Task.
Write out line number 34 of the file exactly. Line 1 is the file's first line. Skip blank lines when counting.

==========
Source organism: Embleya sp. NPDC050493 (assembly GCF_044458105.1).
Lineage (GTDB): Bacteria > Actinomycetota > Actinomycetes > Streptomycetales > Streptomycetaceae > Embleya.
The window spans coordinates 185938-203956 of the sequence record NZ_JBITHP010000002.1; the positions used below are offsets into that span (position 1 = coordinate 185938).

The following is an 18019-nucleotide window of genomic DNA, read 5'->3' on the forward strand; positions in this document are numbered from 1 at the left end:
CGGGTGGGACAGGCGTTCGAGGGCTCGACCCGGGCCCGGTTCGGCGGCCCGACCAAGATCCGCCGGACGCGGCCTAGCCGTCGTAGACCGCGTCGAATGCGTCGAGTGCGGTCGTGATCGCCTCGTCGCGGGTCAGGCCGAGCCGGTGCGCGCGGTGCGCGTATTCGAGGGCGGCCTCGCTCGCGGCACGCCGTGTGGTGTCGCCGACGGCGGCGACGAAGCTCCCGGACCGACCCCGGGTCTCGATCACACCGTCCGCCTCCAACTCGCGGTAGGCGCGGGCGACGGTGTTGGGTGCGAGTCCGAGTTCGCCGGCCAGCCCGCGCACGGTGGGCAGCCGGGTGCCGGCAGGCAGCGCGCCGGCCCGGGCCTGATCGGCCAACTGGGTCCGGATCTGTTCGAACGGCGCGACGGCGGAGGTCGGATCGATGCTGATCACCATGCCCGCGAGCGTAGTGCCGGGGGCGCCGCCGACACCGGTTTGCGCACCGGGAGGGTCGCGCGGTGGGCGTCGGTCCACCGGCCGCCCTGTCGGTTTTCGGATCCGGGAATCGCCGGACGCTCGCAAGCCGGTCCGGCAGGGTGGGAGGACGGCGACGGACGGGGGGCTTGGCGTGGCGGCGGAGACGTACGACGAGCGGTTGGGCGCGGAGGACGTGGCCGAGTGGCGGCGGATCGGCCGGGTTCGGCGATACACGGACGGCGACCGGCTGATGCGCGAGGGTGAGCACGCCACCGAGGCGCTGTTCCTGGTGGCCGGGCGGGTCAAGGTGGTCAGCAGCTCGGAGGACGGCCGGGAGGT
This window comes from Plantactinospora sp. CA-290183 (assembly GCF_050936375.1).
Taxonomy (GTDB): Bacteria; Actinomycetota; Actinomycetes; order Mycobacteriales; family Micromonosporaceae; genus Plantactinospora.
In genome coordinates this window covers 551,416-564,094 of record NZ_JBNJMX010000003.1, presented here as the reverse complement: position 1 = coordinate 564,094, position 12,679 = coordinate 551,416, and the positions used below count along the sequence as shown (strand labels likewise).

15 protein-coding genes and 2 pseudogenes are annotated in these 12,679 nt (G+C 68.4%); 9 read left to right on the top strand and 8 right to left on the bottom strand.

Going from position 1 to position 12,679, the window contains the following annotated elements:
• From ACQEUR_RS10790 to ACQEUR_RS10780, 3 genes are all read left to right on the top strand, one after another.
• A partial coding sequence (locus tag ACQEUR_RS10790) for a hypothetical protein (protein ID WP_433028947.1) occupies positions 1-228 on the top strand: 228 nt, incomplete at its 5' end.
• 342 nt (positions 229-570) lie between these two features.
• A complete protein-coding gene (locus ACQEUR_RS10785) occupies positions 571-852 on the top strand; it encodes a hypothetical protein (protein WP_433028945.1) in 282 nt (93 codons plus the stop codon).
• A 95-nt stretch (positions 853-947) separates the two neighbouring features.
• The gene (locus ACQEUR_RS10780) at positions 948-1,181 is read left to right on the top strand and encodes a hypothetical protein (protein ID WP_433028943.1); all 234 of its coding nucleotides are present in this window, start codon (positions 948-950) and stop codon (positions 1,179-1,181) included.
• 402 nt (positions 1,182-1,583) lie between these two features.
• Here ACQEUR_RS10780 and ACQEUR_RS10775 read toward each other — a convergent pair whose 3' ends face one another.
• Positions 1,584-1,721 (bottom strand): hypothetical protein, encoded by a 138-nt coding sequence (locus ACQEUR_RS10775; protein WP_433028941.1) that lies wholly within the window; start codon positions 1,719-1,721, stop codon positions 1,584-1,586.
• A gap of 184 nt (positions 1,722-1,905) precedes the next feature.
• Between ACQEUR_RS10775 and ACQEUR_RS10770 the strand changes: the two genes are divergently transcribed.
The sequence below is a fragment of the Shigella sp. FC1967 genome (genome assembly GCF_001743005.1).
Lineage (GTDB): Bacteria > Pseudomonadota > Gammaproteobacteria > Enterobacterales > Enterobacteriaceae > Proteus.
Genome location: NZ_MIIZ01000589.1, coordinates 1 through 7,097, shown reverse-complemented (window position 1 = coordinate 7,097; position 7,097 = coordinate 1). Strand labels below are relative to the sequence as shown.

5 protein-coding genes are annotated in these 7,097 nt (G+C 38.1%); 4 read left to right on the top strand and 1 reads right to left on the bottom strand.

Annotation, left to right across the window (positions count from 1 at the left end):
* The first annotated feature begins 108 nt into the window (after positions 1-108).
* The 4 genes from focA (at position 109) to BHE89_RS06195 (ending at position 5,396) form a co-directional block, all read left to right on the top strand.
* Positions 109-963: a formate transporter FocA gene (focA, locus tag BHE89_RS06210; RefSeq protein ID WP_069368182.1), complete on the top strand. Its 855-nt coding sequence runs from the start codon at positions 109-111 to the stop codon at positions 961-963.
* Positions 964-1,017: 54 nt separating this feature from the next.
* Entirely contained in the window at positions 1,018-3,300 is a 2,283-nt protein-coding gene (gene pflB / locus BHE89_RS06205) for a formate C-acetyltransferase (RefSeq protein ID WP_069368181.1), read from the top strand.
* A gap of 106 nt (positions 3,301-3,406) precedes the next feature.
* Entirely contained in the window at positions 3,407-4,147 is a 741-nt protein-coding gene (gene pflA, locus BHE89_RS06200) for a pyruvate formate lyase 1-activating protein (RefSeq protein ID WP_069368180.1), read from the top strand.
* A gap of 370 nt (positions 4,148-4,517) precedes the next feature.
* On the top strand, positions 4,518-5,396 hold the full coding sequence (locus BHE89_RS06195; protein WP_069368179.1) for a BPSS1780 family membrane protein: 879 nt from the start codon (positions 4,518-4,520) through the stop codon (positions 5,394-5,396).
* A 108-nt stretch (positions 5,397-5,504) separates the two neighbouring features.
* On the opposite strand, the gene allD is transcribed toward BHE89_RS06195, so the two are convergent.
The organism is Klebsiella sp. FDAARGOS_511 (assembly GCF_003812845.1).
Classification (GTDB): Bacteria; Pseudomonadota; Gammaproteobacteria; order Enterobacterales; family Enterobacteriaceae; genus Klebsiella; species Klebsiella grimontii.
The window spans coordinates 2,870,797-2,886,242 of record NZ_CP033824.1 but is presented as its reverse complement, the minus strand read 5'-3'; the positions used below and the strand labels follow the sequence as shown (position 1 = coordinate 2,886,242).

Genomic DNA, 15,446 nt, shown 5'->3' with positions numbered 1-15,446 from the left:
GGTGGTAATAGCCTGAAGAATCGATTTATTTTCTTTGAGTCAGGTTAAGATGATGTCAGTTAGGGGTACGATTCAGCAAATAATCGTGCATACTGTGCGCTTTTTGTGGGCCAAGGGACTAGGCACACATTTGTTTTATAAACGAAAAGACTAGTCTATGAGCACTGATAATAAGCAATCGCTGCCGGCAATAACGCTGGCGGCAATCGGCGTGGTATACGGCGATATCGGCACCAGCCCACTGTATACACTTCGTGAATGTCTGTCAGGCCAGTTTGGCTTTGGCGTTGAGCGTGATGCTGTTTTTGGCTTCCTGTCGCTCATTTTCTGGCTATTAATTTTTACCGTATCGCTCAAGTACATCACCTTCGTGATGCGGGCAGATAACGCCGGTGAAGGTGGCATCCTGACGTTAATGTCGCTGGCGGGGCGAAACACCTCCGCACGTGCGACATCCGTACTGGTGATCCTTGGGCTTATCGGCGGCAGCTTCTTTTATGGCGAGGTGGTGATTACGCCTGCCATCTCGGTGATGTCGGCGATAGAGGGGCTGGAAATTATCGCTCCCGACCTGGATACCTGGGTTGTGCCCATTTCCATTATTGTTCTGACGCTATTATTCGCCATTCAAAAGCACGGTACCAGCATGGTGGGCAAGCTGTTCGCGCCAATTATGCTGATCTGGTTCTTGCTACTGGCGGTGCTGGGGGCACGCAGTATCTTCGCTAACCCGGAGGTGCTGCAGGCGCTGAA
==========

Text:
* A gap of 370 nt (positions 4,148-4,517) precedes the next feature.